By Jeffrey Dastin
NEW YORK (Reuters) - Airport workers at seven of the busiest U.S. hubs plan to strike beginning Wednesday night over what they say are bad wages and threats against unionizing.
Some 2,000 plane cleaners, baggage handlers and other workers will strike at New York's Kennedy and LaGuardia airports, as well as Newark Liberty, Chicago O'Hare, Boston, Philadelphia and Fort Lauderdale, the Service Employees International Union (SEIU) told Reuters.
The walkout, which has yet to be announced publicly, comes just before air travel picks up for the Thanksgiving holiday. It was not immediately clear if the action would cause flight delays because airlines often have backup plans to avert disruptions.
The strikers work for companies that U.S. airlines contract for some airport operations. That means pilots, flight attendants and in-house baggage handlers are not taking part in the action.
The SEIU, which seeks to unionize these workers, declined to name their employers in advance of the strike so the companies could not prevent it or threaten retaliation.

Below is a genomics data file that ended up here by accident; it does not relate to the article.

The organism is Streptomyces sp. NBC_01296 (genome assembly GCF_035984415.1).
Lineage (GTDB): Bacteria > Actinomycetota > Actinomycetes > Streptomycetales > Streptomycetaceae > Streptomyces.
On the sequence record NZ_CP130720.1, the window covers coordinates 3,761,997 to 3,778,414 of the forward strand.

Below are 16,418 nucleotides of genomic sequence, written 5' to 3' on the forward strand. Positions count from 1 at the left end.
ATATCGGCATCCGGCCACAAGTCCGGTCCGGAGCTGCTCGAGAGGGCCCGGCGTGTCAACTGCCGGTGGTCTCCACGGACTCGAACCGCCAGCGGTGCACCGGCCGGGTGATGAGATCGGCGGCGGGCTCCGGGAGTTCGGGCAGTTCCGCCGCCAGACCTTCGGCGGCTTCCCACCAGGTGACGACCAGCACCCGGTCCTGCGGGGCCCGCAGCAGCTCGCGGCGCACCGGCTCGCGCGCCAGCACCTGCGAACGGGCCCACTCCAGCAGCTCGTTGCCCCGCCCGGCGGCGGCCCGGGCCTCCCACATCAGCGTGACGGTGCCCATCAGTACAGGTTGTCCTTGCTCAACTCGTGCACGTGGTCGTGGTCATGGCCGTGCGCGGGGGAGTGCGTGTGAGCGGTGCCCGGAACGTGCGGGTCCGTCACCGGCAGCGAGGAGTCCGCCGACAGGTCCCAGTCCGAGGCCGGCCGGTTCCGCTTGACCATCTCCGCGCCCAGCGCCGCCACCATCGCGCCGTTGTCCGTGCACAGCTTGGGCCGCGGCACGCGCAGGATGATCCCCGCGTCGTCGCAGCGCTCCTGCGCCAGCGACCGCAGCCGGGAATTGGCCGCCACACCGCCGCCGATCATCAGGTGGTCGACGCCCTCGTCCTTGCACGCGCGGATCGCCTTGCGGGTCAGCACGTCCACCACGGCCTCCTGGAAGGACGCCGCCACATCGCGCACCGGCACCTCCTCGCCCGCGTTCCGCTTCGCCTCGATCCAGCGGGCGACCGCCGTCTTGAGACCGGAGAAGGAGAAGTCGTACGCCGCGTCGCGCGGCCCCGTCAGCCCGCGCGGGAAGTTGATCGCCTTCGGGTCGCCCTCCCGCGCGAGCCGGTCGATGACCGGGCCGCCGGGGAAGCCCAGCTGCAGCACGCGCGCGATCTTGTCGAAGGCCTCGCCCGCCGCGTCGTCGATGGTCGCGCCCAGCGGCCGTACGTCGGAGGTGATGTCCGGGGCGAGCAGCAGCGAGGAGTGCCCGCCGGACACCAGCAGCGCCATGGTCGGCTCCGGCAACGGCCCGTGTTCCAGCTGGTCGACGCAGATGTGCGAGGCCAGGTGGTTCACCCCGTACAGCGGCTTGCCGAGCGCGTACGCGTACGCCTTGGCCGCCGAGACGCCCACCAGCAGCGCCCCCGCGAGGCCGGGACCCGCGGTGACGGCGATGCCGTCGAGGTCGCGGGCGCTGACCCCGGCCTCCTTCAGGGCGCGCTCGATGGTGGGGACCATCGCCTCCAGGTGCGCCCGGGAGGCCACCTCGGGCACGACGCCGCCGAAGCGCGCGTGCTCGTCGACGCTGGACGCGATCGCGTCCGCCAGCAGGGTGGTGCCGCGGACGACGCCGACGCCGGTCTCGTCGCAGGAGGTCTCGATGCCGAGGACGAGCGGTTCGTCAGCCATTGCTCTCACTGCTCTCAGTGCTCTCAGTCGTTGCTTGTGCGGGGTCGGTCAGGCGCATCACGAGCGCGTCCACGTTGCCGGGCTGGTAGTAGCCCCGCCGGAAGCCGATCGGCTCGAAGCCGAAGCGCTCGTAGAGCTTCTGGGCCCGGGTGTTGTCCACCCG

"We don't receive enough money to pay the rent," said Damaso Mejia, a worker involved with the SEIU who cleans and checks plane interiors for suspicious objects at New York Kennedy for $10.10 an hour.
He said he will start working a second job next month and will log 18-hour days to supplement his income.
The walkout has been in the works since the SEIU sponsored a convention in Washington a month ago for airport workers to discuss their concerns. The SEIU said some workers perceived threats against organizing.
U.S. Senator Chuck Schumer and several congressmen will attend a news conference in Washington on Thursday to garner support for $15 hourly wages, the union said. Rallies are to take place at other U.S. airports.
On Tuesday the SEIU endorsed Democratic presidential front-runner Hillary Clinton for the November 2016 election. Clinton said last month in a letter to the SEIU, seen by Reuters, that "airport jobs should be good jobs - and together, we can make sure they are."
Plans by some New York airport workers to strike in July, supported by the SEIU, were called off after a last-minute agreement with their employer Command Security Corp.
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